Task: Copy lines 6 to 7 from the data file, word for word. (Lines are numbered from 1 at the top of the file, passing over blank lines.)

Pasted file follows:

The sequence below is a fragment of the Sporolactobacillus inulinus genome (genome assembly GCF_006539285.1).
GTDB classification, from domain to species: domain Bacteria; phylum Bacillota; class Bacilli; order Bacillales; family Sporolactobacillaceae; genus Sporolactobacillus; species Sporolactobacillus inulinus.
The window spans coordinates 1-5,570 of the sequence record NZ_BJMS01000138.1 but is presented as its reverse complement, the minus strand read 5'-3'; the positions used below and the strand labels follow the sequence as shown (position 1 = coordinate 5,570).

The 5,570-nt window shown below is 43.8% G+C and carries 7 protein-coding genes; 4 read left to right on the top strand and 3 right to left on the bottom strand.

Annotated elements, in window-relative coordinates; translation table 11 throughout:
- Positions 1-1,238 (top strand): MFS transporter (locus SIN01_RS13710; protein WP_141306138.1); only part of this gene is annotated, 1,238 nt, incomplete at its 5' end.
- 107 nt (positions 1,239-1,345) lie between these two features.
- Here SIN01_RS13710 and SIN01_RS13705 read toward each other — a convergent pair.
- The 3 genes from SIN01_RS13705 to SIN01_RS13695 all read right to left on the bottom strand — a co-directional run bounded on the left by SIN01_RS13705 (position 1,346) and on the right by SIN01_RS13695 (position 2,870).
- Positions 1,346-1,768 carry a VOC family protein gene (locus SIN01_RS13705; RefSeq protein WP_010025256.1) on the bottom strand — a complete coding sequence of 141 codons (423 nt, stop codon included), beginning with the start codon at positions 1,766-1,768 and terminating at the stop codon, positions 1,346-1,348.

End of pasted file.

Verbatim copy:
- Positions 1-1,238 (top strand): MFS transporter (locus SIN01_RS13710; protein WP_141306138.1); only part of this gene is annotated, 1,238 nt, incomplete at its 5' end.
- 107 nt (positions 1,239-1,345) lie between these two features.